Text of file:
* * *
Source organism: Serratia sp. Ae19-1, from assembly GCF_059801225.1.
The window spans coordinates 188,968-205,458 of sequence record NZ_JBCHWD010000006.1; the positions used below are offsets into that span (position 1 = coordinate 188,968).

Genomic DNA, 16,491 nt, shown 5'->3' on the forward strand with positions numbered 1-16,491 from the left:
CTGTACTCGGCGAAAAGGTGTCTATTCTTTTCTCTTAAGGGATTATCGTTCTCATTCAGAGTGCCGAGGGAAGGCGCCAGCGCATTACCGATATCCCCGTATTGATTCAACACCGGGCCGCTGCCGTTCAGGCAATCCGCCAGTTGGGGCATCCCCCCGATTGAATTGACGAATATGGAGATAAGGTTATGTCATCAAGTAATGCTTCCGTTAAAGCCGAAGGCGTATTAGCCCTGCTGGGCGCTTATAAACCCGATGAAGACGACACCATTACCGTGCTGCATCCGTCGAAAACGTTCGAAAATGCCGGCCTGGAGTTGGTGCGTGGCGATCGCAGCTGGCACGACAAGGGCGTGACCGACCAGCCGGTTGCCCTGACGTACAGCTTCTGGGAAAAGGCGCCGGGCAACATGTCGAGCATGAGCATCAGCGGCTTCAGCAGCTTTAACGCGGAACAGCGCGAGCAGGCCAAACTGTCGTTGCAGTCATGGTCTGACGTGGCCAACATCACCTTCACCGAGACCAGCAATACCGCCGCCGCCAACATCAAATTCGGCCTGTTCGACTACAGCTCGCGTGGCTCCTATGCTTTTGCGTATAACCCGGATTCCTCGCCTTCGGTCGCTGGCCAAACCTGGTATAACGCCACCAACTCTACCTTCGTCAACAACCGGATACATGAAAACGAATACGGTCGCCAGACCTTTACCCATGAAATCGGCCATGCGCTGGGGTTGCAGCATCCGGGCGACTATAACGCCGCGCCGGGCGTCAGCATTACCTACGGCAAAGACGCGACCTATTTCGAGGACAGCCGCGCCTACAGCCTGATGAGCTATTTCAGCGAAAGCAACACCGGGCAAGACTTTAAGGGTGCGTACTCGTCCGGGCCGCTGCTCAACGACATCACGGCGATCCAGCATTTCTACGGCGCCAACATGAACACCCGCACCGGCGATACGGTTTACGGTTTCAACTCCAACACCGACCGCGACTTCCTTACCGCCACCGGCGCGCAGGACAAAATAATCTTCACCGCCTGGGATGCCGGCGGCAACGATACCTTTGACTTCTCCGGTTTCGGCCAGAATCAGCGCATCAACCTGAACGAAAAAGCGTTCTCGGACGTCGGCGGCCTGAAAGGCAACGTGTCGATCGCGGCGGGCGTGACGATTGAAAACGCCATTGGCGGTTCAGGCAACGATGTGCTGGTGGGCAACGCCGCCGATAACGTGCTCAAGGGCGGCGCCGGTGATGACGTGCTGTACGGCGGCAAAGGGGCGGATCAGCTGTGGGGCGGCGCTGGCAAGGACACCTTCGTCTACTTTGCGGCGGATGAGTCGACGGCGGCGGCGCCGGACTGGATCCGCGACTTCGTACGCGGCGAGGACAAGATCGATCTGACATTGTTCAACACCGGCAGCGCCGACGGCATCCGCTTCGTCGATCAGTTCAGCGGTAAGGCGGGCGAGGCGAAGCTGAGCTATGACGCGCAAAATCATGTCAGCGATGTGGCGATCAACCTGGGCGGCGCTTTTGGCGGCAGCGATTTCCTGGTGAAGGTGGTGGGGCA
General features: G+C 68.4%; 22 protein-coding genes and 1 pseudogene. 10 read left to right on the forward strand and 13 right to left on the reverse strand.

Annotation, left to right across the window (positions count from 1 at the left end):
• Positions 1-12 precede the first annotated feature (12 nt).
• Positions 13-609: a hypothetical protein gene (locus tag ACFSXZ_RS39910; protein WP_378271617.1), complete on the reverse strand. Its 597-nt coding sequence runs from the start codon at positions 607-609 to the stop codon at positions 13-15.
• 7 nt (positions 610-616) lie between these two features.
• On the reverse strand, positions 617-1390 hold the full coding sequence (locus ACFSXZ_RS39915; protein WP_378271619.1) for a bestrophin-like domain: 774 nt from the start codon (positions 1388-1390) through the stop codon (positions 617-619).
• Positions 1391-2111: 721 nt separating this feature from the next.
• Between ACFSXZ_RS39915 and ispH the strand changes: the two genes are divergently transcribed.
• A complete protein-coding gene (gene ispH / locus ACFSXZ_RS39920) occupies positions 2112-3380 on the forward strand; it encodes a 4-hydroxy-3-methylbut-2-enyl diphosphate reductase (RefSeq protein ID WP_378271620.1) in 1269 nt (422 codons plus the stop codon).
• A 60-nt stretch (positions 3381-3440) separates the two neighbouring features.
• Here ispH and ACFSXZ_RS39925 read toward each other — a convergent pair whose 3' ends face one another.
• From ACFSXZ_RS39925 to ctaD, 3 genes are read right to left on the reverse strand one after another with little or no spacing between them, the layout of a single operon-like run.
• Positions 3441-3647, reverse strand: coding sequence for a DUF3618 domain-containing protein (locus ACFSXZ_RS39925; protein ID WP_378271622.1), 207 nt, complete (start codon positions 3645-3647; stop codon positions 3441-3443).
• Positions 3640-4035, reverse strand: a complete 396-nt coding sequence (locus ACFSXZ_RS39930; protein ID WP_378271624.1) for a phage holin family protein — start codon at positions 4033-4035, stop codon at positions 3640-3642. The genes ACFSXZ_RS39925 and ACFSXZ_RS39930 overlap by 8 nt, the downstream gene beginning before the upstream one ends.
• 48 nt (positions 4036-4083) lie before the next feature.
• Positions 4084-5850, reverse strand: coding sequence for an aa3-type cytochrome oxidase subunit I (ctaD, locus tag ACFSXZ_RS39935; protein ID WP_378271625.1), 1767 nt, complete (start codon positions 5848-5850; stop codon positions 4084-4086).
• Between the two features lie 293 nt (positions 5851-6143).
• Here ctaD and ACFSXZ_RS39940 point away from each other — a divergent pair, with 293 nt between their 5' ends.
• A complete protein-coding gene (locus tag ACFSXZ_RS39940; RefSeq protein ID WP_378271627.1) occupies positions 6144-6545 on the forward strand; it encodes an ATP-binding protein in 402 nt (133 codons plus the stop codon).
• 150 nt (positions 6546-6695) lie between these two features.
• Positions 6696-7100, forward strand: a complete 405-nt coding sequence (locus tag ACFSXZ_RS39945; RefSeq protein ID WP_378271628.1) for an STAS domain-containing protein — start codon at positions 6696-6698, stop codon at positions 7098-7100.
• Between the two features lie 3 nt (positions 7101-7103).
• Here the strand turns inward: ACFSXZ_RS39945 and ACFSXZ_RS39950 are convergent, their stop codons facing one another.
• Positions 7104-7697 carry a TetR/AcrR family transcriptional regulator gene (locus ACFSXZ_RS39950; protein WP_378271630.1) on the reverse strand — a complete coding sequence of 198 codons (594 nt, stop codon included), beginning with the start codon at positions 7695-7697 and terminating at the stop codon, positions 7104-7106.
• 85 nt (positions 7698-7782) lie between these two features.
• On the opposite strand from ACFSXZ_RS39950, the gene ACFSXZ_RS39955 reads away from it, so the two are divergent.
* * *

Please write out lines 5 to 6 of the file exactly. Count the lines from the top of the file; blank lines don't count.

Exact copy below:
General features: G+C 68.4%; 22 protein-coding genes and 1 pseudogene. 10 read left to right on the forward strand and 13 right to left on the reverse strand.

Annotation, left to right across the window (positions count from 1 at the left end):